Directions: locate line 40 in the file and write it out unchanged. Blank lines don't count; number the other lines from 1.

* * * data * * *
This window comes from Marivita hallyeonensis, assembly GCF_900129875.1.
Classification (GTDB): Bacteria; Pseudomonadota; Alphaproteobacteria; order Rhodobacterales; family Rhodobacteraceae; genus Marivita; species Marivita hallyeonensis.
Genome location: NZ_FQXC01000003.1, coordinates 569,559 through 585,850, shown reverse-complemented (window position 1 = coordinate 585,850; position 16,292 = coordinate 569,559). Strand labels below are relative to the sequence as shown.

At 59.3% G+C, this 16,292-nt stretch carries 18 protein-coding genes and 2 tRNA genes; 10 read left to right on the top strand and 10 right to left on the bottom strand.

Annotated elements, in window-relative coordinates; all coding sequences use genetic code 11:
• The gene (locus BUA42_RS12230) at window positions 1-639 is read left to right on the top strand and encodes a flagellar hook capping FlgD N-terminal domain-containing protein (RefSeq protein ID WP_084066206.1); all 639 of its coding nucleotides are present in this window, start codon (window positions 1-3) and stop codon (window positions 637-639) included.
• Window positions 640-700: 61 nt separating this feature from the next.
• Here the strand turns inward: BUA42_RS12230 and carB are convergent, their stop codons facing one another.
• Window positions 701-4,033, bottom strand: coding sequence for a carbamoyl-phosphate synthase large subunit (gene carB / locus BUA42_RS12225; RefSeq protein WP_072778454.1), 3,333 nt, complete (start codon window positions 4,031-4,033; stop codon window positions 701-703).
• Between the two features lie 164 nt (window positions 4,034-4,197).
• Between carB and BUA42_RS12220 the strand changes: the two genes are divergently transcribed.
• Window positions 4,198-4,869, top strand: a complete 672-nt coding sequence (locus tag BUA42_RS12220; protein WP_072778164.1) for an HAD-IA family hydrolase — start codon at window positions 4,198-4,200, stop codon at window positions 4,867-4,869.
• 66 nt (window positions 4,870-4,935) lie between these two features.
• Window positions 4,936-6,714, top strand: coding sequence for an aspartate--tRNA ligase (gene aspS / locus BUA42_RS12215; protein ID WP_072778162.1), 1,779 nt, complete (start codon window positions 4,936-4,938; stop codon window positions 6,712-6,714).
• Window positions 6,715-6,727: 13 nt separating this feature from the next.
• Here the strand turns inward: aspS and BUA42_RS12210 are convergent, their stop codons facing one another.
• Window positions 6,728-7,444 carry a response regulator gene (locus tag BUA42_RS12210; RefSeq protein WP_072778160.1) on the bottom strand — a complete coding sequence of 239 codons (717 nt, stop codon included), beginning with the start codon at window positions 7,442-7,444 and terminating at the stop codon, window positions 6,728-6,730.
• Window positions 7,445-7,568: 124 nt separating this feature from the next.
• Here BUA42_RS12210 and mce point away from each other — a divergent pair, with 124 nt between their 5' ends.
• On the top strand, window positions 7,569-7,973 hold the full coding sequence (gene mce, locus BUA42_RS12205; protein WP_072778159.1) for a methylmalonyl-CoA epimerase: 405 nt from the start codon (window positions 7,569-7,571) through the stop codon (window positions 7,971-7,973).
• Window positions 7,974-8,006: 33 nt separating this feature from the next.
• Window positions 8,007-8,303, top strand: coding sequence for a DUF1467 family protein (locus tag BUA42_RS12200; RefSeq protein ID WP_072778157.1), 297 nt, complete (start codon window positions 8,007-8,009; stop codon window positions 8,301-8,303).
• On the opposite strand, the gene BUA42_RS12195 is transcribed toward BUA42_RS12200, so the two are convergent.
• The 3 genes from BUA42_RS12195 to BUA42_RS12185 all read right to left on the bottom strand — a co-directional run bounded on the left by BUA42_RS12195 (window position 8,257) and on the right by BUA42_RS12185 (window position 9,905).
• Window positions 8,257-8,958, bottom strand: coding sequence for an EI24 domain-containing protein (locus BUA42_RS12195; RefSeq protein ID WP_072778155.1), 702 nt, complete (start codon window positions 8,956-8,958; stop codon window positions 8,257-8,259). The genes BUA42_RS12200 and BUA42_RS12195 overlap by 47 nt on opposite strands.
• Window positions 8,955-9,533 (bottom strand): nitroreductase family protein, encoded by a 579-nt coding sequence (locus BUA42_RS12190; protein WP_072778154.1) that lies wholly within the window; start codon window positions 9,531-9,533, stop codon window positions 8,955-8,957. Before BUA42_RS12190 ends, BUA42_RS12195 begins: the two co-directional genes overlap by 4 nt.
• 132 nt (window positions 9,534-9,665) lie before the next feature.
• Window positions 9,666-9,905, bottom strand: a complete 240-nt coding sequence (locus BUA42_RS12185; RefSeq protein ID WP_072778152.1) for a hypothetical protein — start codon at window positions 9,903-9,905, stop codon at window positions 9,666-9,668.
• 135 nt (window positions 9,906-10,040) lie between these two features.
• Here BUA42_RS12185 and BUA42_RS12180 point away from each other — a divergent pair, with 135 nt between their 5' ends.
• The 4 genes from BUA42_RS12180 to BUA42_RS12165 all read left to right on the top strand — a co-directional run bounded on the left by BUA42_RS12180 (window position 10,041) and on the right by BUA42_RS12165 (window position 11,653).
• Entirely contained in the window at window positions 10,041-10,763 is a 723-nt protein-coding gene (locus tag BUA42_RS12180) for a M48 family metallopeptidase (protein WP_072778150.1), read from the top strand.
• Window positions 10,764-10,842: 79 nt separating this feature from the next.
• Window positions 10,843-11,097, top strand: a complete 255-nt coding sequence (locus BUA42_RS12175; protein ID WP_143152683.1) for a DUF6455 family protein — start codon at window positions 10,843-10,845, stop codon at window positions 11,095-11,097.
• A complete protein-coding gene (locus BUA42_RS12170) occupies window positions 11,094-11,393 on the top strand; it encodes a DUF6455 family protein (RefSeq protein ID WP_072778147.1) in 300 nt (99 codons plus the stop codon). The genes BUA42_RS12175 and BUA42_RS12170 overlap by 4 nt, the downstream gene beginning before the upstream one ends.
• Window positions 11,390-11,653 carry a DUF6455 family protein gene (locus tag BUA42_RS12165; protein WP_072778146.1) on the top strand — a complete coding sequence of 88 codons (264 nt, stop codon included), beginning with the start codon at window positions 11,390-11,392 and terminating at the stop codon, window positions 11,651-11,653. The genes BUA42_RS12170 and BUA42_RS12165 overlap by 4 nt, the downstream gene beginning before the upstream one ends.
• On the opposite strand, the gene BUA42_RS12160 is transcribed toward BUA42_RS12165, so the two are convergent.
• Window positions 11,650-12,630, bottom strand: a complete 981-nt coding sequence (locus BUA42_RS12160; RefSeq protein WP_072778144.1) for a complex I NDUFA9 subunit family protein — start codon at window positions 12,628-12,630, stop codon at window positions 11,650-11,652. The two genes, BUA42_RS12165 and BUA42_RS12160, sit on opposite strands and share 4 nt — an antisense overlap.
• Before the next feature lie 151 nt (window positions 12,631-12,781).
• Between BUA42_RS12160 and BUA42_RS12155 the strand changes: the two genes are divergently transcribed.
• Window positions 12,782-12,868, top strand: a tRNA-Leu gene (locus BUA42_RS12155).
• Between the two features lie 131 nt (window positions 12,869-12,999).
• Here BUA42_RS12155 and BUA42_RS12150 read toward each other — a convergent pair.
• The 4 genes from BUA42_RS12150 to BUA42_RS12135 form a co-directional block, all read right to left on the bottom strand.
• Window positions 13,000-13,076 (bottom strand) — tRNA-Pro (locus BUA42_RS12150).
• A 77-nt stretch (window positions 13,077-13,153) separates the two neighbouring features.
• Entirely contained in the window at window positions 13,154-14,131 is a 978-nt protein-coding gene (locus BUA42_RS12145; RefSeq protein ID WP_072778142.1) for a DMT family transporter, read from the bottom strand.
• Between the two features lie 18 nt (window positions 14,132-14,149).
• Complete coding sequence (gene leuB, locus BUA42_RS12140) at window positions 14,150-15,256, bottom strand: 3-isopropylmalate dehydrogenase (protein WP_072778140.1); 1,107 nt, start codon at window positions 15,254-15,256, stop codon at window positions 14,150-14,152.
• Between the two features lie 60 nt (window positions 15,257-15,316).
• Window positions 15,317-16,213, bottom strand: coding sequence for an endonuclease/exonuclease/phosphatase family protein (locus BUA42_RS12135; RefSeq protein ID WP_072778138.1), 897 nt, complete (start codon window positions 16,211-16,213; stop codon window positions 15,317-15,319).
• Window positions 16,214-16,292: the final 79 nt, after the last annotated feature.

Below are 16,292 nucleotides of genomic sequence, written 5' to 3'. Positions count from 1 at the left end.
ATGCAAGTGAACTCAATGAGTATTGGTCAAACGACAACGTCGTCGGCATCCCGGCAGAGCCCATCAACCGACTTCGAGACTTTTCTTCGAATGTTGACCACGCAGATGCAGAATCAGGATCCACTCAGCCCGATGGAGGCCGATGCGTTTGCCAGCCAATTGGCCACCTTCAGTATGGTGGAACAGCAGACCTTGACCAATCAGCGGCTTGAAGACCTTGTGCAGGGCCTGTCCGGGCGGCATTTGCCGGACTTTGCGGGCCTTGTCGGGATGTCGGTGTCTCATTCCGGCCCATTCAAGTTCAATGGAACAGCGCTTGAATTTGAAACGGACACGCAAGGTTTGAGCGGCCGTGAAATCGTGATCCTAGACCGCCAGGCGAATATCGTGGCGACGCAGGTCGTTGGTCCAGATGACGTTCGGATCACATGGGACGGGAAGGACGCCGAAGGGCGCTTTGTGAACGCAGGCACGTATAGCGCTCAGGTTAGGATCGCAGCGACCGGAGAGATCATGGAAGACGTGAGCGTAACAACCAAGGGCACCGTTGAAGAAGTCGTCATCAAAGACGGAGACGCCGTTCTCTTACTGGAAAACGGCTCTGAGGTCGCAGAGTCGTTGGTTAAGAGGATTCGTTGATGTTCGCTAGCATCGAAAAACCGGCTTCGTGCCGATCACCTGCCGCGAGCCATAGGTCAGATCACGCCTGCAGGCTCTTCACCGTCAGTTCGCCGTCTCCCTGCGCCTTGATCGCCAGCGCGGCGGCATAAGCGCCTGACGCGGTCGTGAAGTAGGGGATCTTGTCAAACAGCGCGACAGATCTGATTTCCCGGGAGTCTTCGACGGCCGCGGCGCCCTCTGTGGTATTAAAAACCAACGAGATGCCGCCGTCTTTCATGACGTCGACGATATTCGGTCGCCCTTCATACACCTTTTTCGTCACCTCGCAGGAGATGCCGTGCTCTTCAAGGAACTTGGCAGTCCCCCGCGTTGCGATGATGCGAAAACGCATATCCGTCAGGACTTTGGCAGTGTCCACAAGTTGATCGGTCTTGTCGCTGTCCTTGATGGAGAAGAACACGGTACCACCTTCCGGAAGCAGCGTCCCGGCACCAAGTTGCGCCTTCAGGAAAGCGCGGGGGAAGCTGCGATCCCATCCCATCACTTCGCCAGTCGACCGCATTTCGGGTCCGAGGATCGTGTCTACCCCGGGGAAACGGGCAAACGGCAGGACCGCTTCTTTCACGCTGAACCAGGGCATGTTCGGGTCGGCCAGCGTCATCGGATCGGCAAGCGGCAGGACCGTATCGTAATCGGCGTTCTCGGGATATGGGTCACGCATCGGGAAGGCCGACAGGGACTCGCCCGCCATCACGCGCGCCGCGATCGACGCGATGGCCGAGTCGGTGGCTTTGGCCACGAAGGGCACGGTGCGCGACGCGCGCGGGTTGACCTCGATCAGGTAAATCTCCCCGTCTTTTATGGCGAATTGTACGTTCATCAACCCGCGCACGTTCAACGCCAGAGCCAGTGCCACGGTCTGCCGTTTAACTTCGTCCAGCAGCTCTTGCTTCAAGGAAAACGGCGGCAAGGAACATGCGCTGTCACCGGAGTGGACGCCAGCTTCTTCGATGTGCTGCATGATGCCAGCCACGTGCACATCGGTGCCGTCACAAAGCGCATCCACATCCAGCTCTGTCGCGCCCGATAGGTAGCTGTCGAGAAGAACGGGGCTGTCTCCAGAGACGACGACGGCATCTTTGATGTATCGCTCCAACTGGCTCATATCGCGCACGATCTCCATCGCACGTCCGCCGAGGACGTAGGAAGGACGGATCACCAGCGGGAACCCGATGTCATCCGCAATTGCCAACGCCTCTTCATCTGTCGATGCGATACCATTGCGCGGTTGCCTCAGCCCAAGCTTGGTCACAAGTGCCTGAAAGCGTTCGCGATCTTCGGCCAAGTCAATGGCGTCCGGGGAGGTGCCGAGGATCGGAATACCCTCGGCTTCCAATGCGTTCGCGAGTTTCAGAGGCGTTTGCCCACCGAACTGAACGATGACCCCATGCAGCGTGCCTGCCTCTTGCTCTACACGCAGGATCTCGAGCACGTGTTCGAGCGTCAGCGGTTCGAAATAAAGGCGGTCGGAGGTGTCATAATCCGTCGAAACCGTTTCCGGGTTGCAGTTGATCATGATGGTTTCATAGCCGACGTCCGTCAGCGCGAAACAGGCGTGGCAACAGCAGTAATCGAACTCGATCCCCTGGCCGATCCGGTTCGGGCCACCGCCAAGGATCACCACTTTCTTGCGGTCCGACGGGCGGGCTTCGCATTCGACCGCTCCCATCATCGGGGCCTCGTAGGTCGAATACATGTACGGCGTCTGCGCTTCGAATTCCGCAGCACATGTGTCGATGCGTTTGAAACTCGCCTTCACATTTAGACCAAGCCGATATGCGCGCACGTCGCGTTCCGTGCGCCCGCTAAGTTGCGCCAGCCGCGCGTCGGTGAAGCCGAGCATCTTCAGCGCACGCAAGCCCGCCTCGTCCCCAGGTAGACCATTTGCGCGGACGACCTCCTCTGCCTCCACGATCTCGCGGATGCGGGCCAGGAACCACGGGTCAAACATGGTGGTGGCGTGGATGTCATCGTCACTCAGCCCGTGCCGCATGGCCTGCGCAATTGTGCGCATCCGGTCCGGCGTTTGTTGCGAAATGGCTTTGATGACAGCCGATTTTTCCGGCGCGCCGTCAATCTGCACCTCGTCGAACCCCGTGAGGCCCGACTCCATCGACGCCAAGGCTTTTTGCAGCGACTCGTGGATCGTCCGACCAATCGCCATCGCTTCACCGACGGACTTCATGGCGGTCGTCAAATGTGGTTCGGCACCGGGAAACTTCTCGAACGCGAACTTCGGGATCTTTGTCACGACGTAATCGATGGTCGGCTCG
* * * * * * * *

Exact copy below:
• Between BUA42_RS12160 and BUA42_RS12155 the strand changes: the two genes are divergently transcribed.